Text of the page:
The Time of the Doves [Plaça del Diamant]
by Mercè Rodoreda

I must say that at the beginning I was a little bit baffled with this book. I mean when G.G. Márquez says how I’m holding “The most beautiful novel published in Spain since the Civil War.” I expected I’d be blown away from the page 1. I expected novel profound as an ocean and equally demanding to sail thru… so I was floating page after page after page waiting for a storm and in my expectations ignoring the landscape that has been enfolding before me… until I finally notice that because of the tree I don’t see the forest.

This one beautiful story about a simple girl during a horrible time; story about Natalia [Colometa], a girl who works in a pastry shop and loves her job; I dare to say not very bright girl; quite naïve; girl who doesn’t have ability to articulate her feelings in the that profound way I was expecting before opening this book. Even when she talks about unimaginable things; you have a feeling that behind each word is an entire abyss; you can sense its depth but never see it. You expect scream every second but don’t hear it; you feel the horrors but yet Colometa is playing her role of a cork perfectly:

“To me a cork was like a stopper…I was like a cork myself. Not because I was born that way but because I had to be. And to make my heart like stone. I had to be like a cork to keep going because if instead of being a cork with a heart of stone I’d been like before, made of flesh that hurts when you pinch it, I’d never have gotten across such a high, narrow, long bridge.”

On the backstage of the novel is Spanish Civil War and of course its horror can bee seen everywhere but this is not story about the war. It’s story about simple little things of ordinary people; about their everyday struggle to survive; about their sacrifices; about they ways to turn yourself into a cork to stay alive yes, but much more to stay sane.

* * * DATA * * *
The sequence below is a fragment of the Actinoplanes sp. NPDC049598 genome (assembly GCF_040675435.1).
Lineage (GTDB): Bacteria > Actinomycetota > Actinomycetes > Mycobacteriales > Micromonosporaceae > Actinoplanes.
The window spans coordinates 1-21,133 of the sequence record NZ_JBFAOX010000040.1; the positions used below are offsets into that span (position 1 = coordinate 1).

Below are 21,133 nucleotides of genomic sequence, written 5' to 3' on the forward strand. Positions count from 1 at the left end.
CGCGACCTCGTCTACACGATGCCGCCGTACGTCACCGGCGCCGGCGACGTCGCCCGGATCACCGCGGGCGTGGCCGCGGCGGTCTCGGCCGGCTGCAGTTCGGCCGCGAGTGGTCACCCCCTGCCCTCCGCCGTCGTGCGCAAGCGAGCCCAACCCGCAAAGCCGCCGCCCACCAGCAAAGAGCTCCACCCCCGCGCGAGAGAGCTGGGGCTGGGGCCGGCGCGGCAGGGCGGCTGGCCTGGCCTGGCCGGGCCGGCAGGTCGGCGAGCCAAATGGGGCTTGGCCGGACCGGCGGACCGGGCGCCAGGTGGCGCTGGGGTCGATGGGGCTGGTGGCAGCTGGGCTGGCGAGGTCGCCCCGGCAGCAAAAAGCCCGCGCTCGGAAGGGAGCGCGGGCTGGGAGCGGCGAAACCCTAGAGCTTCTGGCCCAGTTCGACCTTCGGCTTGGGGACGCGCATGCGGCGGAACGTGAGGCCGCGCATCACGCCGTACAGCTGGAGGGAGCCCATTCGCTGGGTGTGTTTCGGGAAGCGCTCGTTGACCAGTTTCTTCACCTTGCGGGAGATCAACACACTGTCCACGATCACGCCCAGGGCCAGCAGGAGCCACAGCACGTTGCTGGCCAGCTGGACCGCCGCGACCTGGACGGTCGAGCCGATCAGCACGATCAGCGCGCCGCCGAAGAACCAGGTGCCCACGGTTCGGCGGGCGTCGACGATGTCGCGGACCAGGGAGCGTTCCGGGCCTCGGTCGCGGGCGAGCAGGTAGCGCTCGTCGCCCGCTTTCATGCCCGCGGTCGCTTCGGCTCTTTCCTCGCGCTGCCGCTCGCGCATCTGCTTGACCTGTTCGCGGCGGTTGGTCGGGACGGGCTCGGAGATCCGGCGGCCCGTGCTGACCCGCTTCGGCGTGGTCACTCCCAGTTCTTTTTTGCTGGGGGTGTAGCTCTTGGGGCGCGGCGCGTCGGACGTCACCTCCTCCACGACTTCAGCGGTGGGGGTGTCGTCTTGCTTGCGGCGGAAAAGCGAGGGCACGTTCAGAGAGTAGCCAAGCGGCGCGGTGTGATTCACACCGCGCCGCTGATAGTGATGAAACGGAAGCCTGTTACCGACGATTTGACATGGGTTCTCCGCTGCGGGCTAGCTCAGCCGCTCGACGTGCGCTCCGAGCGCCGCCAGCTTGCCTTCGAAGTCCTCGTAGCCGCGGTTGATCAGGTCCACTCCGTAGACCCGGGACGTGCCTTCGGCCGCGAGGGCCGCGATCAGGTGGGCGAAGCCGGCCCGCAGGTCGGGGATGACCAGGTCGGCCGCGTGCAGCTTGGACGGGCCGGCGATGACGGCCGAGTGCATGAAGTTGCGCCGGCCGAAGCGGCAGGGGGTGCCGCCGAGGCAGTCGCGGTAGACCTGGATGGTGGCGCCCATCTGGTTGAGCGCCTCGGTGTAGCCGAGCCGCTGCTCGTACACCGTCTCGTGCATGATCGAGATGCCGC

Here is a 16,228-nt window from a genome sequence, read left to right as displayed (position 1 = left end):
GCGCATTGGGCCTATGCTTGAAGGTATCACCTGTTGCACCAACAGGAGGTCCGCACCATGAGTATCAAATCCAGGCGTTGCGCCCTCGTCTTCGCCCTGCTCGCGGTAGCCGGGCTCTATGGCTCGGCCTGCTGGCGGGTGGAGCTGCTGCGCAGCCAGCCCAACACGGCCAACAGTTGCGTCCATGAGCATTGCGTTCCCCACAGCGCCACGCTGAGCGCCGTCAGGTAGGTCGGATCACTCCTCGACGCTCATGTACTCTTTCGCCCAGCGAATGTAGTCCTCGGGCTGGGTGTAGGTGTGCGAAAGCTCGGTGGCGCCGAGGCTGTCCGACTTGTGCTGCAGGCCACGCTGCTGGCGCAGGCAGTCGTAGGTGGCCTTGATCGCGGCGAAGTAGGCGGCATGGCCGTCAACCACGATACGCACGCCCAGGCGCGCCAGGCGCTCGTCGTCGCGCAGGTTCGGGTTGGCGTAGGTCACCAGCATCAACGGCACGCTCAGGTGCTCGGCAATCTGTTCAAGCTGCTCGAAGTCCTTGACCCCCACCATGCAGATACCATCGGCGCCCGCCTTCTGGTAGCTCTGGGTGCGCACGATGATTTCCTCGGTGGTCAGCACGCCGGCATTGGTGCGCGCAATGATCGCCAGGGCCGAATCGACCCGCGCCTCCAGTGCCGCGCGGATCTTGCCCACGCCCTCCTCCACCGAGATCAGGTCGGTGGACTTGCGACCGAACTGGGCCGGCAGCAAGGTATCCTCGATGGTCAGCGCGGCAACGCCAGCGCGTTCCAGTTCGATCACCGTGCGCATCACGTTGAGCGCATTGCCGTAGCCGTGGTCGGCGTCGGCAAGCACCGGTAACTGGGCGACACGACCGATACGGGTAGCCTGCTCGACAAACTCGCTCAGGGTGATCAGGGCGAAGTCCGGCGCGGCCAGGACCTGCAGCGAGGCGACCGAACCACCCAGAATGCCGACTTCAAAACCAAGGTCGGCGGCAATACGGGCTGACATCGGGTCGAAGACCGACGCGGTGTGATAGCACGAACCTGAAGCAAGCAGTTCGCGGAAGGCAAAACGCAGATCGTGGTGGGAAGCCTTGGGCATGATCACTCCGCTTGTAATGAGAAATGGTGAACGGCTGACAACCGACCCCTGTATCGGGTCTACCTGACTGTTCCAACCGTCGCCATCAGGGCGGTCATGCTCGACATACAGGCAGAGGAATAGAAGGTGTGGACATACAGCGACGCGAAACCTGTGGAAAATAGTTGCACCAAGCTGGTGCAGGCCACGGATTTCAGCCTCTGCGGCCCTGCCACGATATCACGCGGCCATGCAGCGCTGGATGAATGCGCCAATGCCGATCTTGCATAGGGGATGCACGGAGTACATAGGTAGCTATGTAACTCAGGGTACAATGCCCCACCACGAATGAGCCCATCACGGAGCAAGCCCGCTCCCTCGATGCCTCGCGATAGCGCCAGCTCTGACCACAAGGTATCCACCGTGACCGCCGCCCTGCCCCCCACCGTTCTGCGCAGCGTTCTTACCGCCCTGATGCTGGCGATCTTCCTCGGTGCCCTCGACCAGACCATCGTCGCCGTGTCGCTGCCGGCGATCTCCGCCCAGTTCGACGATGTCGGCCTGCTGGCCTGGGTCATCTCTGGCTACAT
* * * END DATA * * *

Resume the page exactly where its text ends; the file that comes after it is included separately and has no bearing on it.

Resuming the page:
When I started to read this novel I talked with my dear friend José Antonio (his BLOGS) from Barcelona and he said that “Rodoreda is considered by many as the best writer in Catalan ever and her “Plaça del Diamant” [the original title of the novel] is a symbol (also against Franco’s regime) with its Colometa and her fight to survive during such a horrible time” oh and he also reminded me that Plaça del Diamant actually exist in Barcelona (it’s in the barrio de Gracia de Barcelona).

Speaking about Franco and Spanish Civil War there is a great Translator’s (David Rosenthal) Note where he wrote small history about Rodoreda and her destiny as a writer who writes in Catalan during Franco’s regime. Of course I knew that then all other languages except Castellano (known as Spanish) were forbidden: Catalan, Gallego, Euskadi. What really stricken me is that Catalan, and probably books in other languages, were burned, newspapers suppressed and offices were hung with signs saying: NO LADRES, HABLA EL IDIOMA DEL IMPERIO ESPAÑOL which means: “Don’t bark, speak the language of the Spanish empire”Of course Rodoreda has left Spain and moved to France.

Another curious thing is that shortly after I finished reading this novel I meet two new friend from Barcelona and just like José Antonio, they were full of admiration toward Mrs. Rodoreda and her work But then in the same time I’ve met two more friends from Spain, but they were from Madrid. They never heard about Rodoreda nor about the book.

How strange (and sad) that something which means so much to so many in one part means nothing in the other part of the same country.

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